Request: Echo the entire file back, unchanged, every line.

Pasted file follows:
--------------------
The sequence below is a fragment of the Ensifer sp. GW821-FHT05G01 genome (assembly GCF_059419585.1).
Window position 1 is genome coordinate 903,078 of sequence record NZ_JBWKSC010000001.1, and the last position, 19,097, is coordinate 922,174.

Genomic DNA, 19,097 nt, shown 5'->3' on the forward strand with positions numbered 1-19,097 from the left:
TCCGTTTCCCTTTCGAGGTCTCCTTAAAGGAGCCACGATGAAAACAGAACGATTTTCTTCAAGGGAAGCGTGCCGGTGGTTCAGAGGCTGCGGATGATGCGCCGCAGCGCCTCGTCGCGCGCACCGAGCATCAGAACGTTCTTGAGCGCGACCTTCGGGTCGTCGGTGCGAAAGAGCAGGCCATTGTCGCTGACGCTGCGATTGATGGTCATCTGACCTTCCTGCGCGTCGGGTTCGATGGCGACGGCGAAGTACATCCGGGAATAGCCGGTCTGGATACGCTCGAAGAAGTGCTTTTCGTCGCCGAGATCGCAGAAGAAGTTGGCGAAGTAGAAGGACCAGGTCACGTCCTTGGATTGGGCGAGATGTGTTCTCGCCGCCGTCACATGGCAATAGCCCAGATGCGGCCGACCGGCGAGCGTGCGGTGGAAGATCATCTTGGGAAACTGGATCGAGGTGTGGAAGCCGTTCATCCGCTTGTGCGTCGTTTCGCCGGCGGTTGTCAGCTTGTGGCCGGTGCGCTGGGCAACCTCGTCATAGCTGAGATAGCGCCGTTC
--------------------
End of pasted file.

The sequence below is a fragment of the Ensifer sp. GW821-FHT05G01 genome (assembly GCF_059419585.1).
Window position 1 is genome coordinate 903,078 of sequence record NZ_JBWKSC010000001.1, and the last position, 19,097, is coordinate 922,174.

Genomic DNA, 19,097 nt, shown 5'->3' on the forward strand with positions numbered 1-19,097 from the left:
TCCGTTTCCCTTTCGAGGTCTCCTTAAAGGAGCCACGATGAAAACAGAACGATTTTCTTCAAGGGAAGCGTGCCGGTGGTTCAGAGGCTGCGGATGATGCGCCGCAGCGCCTCGTCGCGCGCACCGAGCATCAGAACGTTCTTGAGCGCGACCTTCGGGTCGTCGGTGCGAAAGAGCAGGCCATTGTCGCTGACGCTGCGATTGATGGTCATCTGACCTTCCTGCGCGTCGGGTTCGATGGCGACGGCGAAGTACATCCGGGAATAGCCGGTCTGGATACGCTCGAAGAAGTGCTTTTCGTCGCCGAGATCGCAGAAGAAGTTGGCGAAGTAGAAGGACCAGGTCACGTCCTTGGATTGGGCGAGATGTGTTCTCGCCGCCGTCACATGGCAATAGCCCAGATGCGGCCGACCGGCGAGCGTGCGGTGGAAGATCATCTTGGGAAACTGGATCGAGGTGTGGAAGCCGTTCATCCGCTTGTGCGTCGTTTCGCCGGCGGTTGTCAGCTTGTGGCCGGTGCGCTGGGCAACCTCGTCATAGCTGAGATAGCGCCGTTC